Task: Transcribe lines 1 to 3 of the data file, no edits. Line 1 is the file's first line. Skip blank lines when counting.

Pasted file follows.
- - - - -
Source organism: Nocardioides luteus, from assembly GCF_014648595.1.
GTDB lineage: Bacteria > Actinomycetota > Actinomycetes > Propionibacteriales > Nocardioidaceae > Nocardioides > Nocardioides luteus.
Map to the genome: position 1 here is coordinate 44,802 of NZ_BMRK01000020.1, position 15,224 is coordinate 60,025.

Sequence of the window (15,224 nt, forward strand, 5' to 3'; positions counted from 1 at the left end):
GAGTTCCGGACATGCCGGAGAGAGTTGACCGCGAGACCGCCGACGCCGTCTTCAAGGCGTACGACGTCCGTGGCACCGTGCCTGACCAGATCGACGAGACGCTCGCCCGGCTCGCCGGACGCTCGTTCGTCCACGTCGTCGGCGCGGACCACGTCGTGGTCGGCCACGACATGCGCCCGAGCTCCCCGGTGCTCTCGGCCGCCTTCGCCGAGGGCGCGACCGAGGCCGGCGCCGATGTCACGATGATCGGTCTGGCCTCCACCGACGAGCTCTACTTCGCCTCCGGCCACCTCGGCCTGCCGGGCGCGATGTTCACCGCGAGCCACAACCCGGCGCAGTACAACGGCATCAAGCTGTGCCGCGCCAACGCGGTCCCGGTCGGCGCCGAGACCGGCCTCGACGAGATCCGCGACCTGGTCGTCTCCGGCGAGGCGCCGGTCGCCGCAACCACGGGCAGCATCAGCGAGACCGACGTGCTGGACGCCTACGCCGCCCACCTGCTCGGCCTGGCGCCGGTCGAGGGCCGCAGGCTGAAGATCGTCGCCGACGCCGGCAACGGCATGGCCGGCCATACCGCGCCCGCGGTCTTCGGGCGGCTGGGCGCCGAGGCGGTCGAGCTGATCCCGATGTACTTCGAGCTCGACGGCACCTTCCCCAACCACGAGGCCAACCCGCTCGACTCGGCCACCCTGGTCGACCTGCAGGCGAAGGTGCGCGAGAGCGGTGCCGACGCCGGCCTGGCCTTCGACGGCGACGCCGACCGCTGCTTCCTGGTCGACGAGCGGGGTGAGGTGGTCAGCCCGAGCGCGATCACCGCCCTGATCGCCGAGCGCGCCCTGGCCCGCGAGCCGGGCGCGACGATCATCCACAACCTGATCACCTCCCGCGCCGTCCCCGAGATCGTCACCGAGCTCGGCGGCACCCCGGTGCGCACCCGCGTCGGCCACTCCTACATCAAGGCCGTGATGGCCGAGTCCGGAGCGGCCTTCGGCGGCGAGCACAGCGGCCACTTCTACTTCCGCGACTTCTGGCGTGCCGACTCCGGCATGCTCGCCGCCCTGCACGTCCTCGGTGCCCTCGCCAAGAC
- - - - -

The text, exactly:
Source organism: Nocardioides luteus, from assembly GCF_014648595.1.
GTDB lineage: Bacteria > Actinomycetota > Actinomycetes > Propionibacteriales > Nocardioidaceae > Nocardioides > Nocardioides luteus.
Map to the genome: position 1 here is coordinate 44,802 of NZ_BMRK01000020.1, position 15,224 is coordinate 60,025.